"Patentability of Pharmaceutical Inventions Under TRIPS: Domestic Court Practice As a Test for International Policy Space" Free Download
Max Planck Institute for Innovation & Competition Research Paper No. 16-02
Mercurio Bryan (Ed.), Contemporary Issues in Pharmaceutical Patent Law (Routledge Research in Intellectual Property) 2016, Forthcoming

HENNING GROSSE RUSE-KHAN, University of Cambridge - Faculty of Law, Max Planck Institute for Innovation and Competition
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ROBERTO ROMANDINI, Max Planck Institute for Innovation and Competition
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This article examines the leeway the TRIPS Agreement grants to WTO Members to define their own standard of patentability in the field of pharmaceutical inventions. To this end, the contribution adopts an anecdotal approach: instead of abstractly analyzing the boundaries set by Article 27 TRIPS, it takes up specific questions related to patentability raised before national judges where the TRIPS consistency of a domestic practice or interpretation has been an issue. In this context, this article answers the questions whether or not Article 27 TRIPS allows for (i) denying composition claims for naturally occurring substances; (ii) ruling out absolute product protection in all or specific technical fields, and excluding from patent protection (iii) new forms of known substances when they do not show an improvement in known efficacy and (iv) new uses of known substances. The conclusions drawn on the above-mentioned issues are relevant for several reasons. De lege lata, they will outline the interpretative leeway national judges enjoy when applying their domestic patent laws. De lege ferenda, they will serve as examples for the flexibility WTO members have in reforming internal legislation to pursue specific national policy in the field of public health and pharmaceutical innovation. One might add that just because the TRIPS Agreement grants a specific flexibility to WTO members does not mean that in all instances it is sound policy to make use of it, or use it in a particular way. Whether and when this is the case depends on the aims and the context of a possible reform of the domestic legislation. A last section hence explores possible purposes and effects of some of the measures addressed.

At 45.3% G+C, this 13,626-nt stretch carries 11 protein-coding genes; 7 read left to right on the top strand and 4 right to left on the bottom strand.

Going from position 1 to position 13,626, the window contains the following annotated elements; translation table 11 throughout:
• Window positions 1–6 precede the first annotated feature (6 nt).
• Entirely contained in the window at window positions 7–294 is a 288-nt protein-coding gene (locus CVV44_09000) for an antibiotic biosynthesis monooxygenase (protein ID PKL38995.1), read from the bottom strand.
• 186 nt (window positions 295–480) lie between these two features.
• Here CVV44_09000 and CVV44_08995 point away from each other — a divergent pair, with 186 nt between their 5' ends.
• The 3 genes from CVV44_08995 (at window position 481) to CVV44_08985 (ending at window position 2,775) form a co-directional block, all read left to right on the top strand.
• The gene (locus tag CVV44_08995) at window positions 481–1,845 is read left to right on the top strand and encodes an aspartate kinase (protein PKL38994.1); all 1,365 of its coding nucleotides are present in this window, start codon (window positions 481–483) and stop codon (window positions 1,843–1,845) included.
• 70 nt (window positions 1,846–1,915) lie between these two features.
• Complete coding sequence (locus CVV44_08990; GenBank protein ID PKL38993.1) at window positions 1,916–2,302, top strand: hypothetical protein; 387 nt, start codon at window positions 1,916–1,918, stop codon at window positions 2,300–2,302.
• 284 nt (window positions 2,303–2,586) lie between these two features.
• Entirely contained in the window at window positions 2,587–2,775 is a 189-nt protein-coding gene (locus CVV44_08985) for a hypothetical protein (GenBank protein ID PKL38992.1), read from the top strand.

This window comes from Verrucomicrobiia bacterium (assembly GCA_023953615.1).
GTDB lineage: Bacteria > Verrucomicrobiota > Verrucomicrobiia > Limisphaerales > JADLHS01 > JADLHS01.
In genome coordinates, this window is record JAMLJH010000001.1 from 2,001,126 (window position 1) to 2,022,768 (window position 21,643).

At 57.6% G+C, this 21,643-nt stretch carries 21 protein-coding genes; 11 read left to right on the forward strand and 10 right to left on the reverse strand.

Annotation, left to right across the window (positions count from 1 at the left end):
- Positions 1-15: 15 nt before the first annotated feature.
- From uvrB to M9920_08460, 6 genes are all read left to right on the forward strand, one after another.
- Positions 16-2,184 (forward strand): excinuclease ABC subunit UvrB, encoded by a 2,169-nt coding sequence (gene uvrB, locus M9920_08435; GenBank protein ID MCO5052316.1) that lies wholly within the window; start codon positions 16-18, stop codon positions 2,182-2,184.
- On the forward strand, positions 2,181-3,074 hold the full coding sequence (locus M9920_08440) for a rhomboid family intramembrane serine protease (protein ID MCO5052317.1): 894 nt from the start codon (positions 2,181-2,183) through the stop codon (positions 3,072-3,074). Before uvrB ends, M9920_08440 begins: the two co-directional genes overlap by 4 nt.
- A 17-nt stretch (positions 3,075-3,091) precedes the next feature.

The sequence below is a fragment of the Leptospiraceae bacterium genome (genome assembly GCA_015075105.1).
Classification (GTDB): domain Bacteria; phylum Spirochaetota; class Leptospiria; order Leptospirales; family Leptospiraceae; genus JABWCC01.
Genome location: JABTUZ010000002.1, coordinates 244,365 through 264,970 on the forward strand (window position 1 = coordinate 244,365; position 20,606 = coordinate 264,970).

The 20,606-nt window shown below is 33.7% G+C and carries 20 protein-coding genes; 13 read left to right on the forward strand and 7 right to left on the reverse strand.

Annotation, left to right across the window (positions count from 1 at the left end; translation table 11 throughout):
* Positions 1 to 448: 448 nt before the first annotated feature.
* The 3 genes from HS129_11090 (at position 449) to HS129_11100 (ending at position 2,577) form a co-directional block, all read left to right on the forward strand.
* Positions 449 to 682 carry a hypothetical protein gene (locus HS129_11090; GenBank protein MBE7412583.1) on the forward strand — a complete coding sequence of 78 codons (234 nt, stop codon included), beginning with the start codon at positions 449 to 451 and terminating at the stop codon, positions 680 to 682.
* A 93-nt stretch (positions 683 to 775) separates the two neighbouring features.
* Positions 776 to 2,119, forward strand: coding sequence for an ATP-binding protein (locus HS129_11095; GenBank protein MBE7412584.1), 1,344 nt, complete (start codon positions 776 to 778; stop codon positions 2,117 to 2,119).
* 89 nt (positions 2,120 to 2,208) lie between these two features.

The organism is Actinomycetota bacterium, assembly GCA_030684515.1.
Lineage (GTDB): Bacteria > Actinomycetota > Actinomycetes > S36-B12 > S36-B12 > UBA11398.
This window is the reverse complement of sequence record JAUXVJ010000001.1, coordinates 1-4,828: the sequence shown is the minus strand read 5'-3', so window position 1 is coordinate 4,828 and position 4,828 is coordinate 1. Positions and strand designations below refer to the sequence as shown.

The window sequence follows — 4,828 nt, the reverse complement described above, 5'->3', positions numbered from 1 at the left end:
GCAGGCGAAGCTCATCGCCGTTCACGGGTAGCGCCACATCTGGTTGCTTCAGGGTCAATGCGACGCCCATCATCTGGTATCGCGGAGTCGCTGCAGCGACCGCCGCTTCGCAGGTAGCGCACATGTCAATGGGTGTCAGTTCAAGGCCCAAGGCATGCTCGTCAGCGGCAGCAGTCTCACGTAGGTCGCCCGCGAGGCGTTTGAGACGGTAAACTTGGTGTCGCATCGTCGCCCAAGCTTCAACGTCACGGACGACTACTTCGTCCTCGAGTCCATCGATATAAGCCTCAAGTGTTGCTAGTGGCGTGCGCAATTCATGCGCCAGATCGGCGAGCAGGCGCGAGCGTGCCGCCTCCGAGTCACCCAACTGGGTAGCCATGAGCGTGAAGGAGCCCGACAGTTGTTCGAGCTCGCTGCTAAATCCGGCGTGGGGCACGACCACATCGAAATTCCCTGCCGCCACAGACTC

"Brand Symbols, the Consumer, and the Internet" Free Download
Conference volume "NZCIEL workshop at Wellington, New Zealand, 19-20 February 2015", Forthcoming
Max Planck Institute for Innovation & Competition Research Paper No. 16-01

ANNETTE KUR, Max Planck Institute for Innovation and Competition
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The article gives an overview on the way in which trade marks – or rather: brand symbols – operate in the internet environment. Referring to interdisciplinary research in psychology and neuroscience it is shown how the soft coercive power of brands and the spell they tend to cast over the mind and actions of consumers is reinforced in the digital age where the exposure of consumers to commercial messages is massively enhanced due to the pervasiveness of the internet. Before that background, the article summarizes the legal issues that so far have been in the foreground of practice and scholarly discussions regarding trademarks and the internet. It is posited that those issues as well should be resolved in the light of the larger picture involving the psychological, sociological and cultural dimensions of the use of brands in the digital age.